If you want to see where your kids will be spending their time in the future, take a look at Gemini Mobileâ€™s platform that lets carriers offer their subscribers a social networking community on their phones. Essentially, the service is a mobile community â€“ a MySpace on the go, but for more virtual reality. The platform is called eXplo, and it powers SoftBank Mobileâ€™s S! Town. S! Town is pretty neat. A subscriber can have an avatar that walks around this virtual world. In the demo I was given, Michael Tao, Gemini Mobileâ€™s CTO, had a black anime as his avatar. His avatar strolled through S!Townâ€™s virtual town center, which was quite deserted, given that it was 4 am in the morning in Japan, where this service is available. At first, it seemed pretty silly and useless to be walking around this deserted town. But then Michael bumped into several females (or at least one might think they were female because their avatars were female). Michael tried to befriend them, while at the same time clicking onto a user profile to find out more about this person. All members have profiles that can be made public to the community. All community members can roam around this virtual town and meet other members. Watching this interaction was a bit frightening, especially when Michael could â€“ with just a click of a button -- find out more about the person whom he was interacting with. When I was a little girl, I played tea with some dolls around a mini table. My future little girl will likely be playing tea on her mobile phone with (hopefully) other little girls. So, what's the business model? Consumers don't pay for the service. Rather they can buy content in the town. There are also advertisements on billboards in the virtual town. In 2007, the service is expected to be deployed with U.S. and European carriers.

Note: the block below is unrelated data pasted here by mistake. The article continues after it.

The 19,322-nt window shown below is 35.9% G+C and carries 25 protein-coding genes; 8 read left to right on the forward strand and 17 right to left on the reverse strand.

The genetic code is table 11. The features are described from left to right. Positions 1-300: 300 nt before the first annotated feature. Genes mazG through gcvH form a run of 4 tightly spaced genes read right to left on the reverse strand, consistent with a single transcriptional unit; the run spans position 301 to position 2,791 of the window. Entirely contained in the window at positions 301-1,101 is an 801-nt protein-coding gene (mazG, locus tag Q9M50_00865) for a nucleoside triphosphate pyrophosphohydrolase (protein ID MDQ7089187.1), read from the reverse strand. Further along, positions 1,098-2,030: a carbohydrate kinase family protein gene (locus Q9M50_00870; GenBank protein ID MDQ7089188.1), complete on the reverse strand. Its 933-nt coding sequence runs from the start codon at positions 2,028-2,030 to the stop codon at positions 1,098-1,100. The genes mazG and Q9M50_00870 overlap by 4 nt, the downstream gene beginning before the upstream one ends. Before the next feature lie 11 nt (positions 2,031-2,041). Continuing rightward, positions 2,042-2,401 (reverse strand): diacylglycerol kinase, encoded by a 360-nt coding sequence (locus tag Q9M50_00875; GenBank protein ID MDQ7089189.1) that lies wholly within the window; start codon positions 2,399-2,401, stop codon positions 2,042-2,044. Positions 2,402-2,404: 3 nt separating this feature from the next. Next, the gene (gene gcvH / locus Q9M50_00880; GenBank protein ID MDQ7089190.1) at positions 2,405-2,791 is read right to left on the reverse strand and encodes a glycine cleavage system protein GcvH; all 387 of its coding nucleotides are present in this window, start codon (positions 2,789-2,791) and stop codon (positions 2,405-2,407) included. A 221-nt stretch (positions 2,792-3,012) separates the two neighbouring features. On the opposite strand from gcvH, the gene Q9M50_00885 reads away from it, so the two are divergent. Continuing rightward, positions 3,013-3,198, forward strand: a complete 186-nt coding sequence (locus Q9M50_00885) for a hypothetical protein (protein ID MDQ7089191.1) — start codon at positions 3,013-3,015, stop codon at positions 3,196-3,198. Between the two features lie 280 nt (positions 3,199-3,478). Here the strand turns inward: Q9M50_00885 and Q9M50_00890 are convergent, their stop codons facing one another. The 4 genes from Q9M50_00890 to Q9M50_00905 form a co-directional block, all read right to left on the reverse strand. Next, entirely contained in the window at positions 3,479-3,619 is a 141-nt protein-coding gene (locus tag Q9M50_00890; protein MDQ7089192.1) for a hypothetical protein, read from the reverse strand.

I recall years ago when Steve Case said that those who dig for gold
make more money than those supplying the picks and shovels. As the
co-founder and former CEO of America Online, he was bias. But he has a
point. These days if MySpace and YouTube are the ones digging for gold,
their sales to News Corp (nws) and Google (goog) show that when you hit
gold, you hit it big.
But the battle to
become a top video or social network destination site is fierce. The
landscape is littered with sleep-deprived, burned-out founders and CEOs
of dozens of startup video-sharing or social network sites, as well as
those working at veteran Internet sites. So despite the rich rewards in finding that pot of gold,
some startups are avoiding this costly war, opting instead to provide
the tools and platforms to socialize and video-rize the world.
Essentially what they're saying is: Rather than fight with MySpace and
YouTube, and the dozens of others, why not just provide the picks and
shovels to others who want at it? What's the result of that?
sure, but I can only imagine that my inbox will be filled with "new
friend" requests in a video format some day. Oh, joy.
So, who are these tools and shovel companies? This week, two young companies -- DAVE.tv and vSocial -- unveiled